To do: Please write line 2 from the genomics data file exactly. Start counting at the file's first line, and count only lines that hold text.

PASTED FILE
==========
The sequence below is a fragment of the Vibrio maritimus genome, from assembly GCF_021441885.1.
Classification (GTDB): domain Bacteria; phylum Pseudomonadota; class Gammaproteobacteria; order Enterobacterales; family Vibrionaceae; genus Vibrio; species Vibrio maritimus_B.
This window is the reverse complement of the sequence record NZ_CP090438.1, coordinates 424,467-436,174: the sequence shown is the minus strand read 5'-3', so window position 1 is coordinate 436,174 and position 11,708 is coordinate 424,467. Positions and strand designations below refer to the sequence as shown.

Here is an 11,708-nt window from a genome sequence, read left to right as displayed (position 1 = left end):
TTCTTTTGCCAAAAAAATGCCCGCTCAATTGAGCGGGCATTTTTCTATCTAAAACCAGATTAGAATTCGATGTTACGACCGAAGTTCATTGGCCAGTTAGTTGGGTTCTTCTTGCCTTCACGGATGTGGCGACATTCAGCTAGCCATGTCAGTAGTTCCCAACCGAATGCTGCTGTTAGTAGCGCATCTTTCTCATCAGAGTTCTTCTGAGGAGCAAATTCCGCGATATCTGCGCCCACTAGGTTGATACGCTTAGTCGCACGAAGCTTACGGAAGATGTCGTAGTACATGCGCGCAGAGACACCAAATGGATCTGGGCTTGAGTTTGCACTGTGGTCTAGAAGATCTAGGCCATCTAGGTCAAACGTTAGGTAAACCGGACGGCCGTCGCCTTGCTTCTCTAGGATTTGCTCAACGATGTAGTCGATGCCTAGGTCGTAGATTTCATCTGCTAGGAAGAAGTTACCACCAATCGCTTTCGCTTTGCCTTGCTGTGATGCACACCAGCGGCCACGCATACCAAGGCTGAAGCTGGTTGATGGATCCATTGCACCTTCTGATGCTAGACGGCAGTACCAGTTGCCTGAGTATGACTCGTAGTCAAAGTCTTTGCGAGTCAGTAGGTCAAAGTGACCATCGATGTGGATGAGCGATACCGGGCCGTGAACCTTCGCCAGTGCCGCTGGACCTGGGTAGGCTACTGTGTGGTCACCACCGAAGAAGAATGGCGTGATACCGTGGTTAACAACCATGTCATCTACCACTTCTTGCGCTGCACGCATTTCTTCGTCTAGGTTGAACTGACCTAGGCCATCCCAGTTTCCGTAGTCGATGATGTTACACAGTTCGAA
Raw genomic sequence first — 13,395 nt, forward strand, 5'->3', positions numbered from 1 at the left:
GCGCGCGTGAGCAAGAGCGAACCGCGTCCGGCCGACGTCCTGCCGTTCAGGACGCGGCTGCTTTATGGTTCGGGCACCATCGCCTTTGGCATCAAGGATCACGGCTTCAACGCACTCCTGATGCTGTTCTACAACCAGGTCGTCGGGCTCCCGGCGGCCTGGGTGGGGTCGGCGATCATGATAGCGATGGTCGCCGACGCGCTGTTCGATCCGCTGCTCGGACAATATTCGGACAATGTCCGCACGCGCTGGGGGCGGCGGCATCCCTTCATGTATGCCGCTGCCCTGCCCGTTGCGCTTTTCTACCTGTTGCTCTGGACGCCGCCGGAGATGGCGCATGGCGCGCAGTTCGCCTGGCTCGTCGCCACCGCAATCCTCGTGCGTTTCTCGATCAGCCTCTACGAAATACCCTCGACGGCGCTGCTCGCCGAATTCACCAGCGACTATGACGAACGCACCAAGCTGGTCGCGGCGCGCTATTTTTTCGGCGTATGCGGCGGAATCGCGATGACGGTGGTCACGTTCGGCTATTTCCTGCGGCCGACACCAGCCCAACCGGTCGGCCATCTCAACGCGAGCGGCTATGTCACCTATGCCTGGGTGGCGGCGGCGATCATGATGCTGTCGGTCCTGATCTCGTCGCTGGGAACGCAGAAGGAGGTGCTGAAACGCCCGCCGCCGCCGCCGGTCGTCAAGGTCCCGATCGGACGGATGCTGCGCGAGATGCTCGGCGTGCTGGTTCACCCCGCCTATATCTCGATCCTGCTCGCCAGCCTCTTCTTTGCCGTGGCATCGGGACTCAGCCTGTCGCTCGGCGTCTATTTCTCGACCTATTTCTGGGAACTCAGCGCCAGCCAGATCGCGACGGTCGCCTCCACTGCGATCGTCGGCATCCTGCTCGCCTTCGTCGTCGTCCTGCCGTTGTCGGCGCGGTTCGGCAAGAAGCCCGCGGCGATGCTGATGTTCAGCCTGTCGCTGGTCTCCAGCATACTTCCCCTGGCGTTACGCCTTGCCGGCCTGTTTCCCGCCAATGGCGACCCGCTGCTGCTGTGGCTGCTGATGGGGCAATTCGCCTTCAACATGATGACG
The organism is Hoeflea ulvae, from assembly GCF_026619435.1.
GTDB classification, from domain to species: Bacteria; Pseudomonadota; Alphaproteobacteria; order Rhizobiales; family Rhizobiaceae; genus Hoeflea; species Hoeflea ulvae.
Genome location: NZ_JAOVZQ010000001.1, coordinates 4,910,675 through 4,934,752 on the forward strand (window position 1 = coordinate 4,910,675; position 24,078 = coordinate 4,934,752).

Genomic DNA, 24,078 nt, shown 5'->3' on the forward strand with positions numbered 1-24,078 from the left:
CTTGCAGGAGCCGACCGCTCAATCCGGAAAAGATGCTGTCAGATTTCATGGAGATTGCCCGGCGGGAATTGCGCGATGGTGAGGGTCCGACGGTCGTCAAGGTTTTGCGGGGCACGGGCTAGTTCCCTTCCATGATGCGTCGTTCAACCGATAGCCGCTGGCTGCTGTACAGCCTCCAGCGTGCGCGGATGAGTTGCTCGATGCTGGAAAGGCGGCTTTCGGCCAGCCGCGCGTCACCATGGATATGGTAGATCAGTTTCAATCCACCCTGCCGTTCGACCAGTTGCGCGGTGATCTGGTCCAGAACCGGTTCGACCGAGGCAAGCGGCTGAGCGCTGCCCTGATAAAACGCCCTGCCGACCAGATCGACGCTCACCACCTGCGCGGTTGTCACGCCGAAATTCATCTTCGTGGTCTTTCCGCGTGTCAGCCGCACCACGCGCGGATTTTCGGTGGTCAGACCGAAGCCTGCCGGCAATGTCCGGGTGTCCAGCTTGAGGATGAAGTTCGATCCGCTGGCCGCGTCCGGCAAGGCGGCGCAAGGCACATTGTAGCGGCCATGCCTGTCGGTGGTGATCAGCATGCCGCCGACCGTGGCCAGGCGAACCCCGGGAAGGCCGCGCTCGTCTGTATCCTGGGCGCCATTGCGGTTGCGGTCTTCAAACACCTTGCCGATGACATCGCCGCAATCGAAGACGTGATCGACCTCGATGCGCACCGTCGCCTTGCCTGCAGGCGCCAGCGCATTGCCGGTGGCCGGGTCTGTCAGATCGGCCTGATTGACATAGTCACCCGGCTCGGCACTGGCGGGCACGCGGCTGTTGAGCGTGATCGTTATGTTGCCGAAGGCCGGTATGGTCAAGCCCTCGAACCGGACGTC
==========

Classification (GTDB): domain Bacteria; phylum Pseudomonadota; class Gammaproteobacteria; order Enterobacterales; family Vibrionaceae; genus Vibrio; species Vibrio maritimus_B.